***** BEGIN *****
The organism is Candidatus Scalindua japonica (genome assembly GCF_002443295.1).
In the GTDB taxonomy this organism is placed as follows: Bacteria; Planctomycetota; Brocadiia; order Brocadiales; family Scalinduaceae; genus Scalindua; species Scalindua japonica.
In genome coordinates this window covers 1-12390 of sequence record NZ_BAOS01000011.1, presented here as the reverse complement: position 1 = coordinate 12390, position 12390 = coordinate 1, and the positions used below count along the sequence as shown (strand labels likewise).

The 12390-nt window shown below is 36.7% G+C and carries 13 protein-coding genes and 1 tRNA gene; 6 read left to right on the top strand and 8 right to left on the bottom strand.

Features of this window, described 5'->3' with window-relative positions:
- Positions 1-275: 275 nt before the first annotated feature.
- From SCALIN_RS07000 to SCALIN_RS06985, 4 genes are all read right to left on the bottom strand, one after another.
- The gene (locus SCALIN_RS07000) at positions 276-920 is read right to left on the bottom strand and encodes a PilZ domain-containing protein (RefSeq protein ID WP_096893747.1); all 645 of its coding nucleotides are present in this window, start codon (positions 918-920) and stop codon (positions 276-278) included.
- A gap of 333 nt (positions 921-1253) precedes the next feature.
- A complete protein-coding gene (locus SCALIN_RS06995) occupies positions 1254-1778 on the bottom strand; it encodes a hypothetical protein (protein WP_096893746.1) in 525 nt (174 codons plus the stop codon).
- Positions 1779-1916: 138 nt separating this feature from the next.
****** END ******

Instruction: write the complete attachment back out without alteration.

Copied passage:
The organism is Candidatus Scalindua japonica (genome assembly GCF_002443295.1).
In the GTDB taxonomy this organism is placed as follows: Bacteria; Planctomycetota; Brocadiia; order Brocadiales; family Scalinduaceae; genus Scalindua; species Scalindua japonica.
In genome coordinates this window covers 1-12390 of sequence record NZ_BAOS01000011.1, presented here as the reverse complement: position 1 = coordinate 12390, position 12390 = coordinate 1, and the positions used below count along the sequence as shown (strand labels likewise).

The 12390-nt window shown below is 36.7% G+C and carries 13 protein-coding genes and 1 tRNA gene; 6 read left to right on the top strand and 8 right to left on the bottom strand.

Features of this window, described 5'->3' with window-relative positions:
- Positions 1-275: 275 nt before the first annotated feature.
- From SCALIN_RS07000 to SCALIN_RS06985, 4 genes are all read right to left on the bottom strand, one after another.
- The gene (locus SCALIN_RS07000) at positions 276-920 is read right to left on the bottom strand and encodes a PilZ domain-containing protein (RefSeq protein ID WP_096893747.1); all 645 of its coding nucleotides are present in this window, start codon (positions 918-920) and stop codon (positions 276-278) included.
- A gap of 333 nt (positions 921-1253) precedes the next feature.
- A complete protein-coding gene (locus SCALIN_RS06995) occupies positions 1254-1778 on the bottom strand; it encodes a hypothetical protein (protein WP_096893746.1) in 525 nt (174 codons plus the stop codon).
- Positions 1779-1916: 138 nt separating this feature from the next.